It’s late June, so why not share one extra homeschool poem this week with your students: a famous imaginative “photograph” taken right at this time more than a hundred years ago, by the British poet Edward Thomas (1878–1917).
Yes, I remember Adlestrop —
The name, because one afternoon
Of heat the express-train drew up there
Unwontedly. It was late June.
The steam hissed. Someone cleared his throat.
No one left and no one came
On the bare platform. What I saw
Was Adlestrop — only the name,
And willows, willow-herb, and grass,
And meadowsweet, and haycocks dry,
No whit less still and lonely fair
Than the high cloudlets in the sky.
And for that minute a blackbird sang
Close by, and round him, mistier,
Farther and farther, all the birds
Of Oxfordshire and Gloucestershire.
This would be a wonderful poem for your high-school or advanced middle-school students to memorize. It has a little bit of rhyme: the second and fourth lines match in each stanza, but not the first and third. Overall it has a fairly prose-y feel because it has a lot of enjambment, and that’s the key to reading it well aloud.
There’s a touch of tricky vocabulary to investigate in your family dictionary. Unwontedly is a beautiful word to learn. Wont is not to be confused with won’t or want, and it’s most often heard today in the phrase “as is our wont” (“as is our custom” or “as is our habit”). The express train would ordinarily go directly to the next major station, so its brief stop at the minor Adlestrop platform was un-wonted, that is, un-usual or not expected. And the haycocks in the nearby fields that were no whit less still than the little clouds in the sky were not one bit less still, or more naturally in prose, just as still.
The Eurasian Blackbird (Turdus merula) is very like our American Robin (Turdus migratorius) both in its habits and in its cultural role in its native territory. And like our American Robin, it’s a familiar singer. Can you hear it by the Adlestrop platform?
More than a hundred years ago a train stopped for just a moment next to an empty railway platform in the country, and a bird sang. And readers ever since have been thankful that Edward Thomas was there to record it.
What wonderful words and poetical productions are you studying in your homeschool this Hercules Term? 😊
❡ Making a new friend: When you introduce your students to a new poem, especially one in a traditional form, take your time, and don’t worry about “getting” everything right away. A good poem is a friend for life, and as with any friend, it takes several meetings to get acquainted. Before you even start to think about meaning, take a look at the poem’s structure. How many lines does it have? Are the lines grouped into stanzas? How many lines in each stanza? How many syllables in each line? Many traditional poems are highly structured and fit together in an almost mathematical way, which you can discover by counting. Do the lines rhyme? What is the rhyme-scheme (ABAB, AABA, ABCD, or something else)? By uncovering these details of structure your students will come to appreciate good poems as carefully crafted pieces of literary labor. 🖋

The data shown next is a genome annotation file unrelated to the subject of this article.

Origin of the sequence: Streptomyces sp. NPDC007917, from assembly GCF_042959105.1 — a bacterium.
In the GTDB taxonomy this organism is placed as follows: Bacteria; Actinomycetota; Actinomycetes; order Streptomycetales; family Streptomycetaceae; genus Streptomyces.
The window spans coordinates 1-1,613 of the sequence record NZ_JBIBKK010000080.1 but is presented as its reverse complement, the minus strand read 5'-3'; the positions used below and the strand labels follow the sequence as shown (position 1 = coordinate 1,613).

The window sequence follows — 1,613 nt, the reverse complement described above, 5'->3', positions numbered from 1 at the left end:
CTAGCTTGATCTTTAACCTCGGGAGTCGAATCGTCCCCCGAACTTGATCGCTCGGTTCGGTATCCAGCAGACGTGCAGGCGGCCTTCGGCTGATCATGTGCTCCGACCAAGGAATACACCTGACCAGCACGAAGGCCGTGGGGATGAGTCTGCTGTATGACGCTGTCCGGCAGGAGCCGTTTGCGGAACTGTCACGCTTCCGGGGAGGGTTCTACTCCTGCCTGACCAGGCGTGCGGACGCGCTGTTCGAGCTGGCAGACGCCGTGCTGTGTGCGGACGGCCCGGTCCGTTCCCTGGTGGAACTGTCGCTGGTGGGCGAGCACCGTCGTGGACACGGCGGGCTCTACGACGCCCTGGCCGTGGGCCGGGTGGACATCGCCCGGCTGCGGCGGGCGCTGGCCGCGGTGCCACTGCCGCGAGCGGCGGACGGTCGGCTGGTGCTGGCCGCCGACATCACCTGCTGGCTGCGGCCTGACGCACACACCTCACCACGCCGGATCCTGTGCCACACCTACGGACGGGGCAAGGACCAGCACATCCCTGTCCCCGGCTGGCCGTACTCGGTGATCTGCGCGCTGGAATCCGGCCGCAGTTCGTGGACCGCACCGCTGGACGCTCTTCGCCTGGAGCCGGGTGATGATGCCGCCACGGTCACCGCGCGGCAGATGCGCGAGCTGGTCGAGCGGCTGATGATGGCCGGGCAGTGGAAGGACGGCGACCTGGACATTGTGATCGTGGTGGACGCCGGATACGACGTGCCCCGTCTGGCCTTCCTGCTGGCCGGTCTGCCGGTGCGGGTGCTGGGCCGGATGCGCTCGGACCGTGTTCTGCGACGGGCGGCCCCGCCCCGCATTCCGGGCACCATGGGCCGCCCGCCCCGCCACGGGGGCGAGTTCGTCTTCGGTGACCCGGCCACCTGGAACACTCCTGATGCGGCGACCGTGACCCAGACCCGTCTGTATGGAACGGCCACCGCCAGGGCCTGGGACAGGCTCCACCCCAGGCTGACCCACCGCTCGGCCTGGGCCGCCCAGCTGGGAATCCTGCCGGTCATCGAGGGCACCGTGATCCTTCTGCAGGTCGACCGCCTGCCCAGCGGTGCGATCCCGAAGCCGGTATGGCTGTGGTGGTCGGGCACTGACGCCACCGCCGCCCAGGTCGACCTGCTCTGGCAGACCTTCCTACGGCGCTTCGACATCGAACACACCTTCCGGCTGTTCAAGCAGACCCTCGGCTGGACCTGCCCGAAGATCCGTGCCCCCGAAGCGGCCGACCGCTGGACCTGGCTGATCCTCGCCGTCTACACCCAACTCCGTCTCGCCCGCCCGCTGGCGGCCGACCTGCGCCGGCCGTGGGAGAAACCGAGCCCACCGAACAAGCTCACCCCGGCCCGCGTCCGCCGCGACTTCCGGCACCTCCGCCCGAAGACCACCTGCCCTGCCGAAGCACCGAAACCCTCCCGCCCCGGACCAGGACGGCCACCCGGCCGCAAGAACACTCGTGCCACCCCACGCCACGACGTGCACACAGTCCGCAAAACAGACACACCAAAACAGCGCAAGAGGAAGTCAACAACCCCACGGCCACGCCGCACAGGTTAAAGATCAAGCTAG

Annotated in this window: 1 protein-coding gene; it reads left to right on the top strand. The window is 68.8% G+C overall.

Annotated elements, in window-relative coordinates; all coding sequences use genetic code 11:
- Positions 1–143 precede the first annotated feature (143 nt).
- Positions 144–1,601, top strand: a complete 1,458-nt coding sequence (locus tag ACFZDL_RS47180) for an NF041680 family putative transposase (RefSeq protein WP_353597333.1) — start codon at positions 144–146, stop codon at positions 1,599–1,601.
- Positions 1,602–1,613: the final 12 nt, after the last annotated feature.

❡ And for that minute a blackbird sang: If a special line or turn of phrase happens to strike you in one of our weekly poems, just copy it onto your homeschool bulletin board for a few days and invite your students to speak it aloud — that’s all it takes to begin a new poetical friendship and learn a few lovely words that will stay with you for life. 🚂
❡ Literary lives: The website of the Poetry Foundation includes biographical notes and examples of the work of many important poets (including Edward Thomas) that are suitable for high school students and homeschool teachers. 🖋
❡ Comparative literature: If you have advanced high schoolers in your home academy, one of the best ways to get them to think critically about literature is to have them compare and contrast different works on similar themes. After they’ve talked with you for a while about “Adlestrop,” invite them to read two other relatively short poems: Thomas Hardy’s “Channel Firing” and Richard Eberhart’s “The Groundhog” (which, as it happens, is also set in June). A key point of comparison among all three of these poems is the way they end. How does the ending relate to the main body of the text in each poem? 🔍
❡ Here, said the year: This post is one of our regular homeschool poems-of-the-week. Add your name to our River Houses mailing list to get posts like these delivered right to your mailbox, and print your own River Houses Poetry Calendar to follow along with us as we visit fifty of our favorite friends over the course of the year. 📖